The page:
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The Conference Board’s U.S. consumer confidence index rose in February after three months of decline. The index now stands at a reading of 69.6 (1985=100), up from 58.4 in January.
“Consumer Confidence rebounded in February as the shock effect caused by the fiscal cliff uncertainty and payroll tax cuts appears to have abated,” said Lynn Franco, director of economic indicators at The Conference Board. “Consumers’ assessment of current business and labor market conditions is more positive than last month. Looking ahead, consumers are cautiously optimistic about the outlook for business and labor market conditions. Income expectations, which had turned rather negative last month, have improved modestly.”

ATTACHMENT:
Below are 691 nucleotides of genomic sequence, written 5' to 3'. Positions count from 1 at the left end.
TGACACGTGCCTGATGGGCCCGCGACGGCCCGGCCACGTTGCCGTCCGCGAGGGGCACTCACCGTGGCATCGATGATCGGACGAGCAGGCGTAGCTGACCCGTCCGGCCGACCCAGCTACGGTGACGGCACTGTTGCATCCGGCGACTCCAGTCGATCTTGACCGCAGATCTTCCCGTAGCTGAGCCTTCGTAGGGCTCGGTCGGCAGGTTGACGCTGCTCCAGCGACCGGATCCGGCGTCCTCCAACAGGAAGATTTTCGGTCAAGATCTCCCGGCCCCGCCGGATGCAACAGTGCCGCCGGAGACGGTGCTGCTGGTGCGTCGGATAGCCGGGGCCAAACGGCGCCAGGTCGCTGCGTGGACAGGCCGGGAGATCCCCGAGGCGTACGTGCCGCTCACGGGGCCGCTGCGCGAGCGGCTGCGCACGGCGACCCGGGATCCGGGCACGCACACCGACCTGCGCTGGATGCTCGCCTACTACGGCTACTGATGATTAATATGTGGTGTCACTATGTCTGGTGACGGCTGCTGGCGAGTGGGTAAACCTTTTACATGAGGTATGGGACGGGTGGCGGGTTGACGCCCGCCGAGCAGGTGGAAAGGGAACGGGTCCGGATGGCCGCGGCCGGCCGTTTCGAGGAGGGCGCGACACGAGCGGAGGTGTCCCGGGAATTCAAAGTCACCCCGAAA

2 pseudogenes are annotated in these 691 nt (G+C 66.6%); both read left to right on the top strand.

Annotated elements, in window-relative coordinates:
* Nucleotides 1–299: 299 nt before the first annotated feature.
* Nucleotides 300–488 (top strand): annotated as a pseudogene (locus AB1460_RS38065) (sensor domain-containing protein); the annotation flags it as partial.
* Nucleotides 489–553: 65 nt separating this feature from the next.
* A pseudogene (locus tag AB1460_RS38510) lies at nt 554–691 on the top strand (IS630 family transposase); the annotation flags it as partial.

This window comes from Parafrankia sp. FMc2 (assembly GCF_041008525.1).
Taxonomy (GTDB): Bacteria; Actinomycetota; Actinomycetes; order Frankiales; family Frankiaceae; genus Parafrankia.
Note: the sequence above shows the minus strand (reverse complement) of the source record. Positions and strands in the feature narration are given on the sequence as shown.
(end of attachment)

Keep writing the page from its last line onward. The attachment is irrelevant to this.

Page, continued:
The number of consumers anticipating more jobs in the months ahead rose to 16.7 percent in February from 14.4 percent in January, according to the index’s survey. Those expecting fewer jobs decreased to 21.5 percent from 26.7 percent.